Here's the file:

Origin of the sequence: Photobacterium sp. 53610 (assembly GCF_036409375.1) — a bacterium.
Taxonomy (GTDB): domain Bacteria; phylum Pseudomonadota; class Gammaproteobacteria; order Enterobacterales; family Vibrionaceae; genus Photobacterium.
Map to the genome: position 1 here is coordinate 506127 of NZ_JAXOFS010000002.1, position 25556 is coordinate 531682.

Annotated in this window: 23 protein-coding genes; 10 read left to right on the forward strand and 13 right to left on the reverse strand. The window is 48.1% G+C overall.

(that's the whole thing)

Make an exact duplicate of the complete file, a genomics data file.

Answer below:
Origin of the sequence: Photobacterium sp. 53610 (assembly GCF_036409375.1) — a bacterium.
Taxonomy (GTDB): domain Bacteria; phylum Pseudomonadota; class Gammaproteobacteria; order Enterobacterales; family Vibrionaceae; genus Photobacterium.
Map to the genome: position 1 here is coordinate 506127 of NZ_JAXOFS010000002.1, position 25556 is coordinate 531682.

Annotated in this window: 23 protein-coding genes; 10 read left to right on the forward strand and 13 right to left on the reverse strand. The window is 48.1% G+C overall.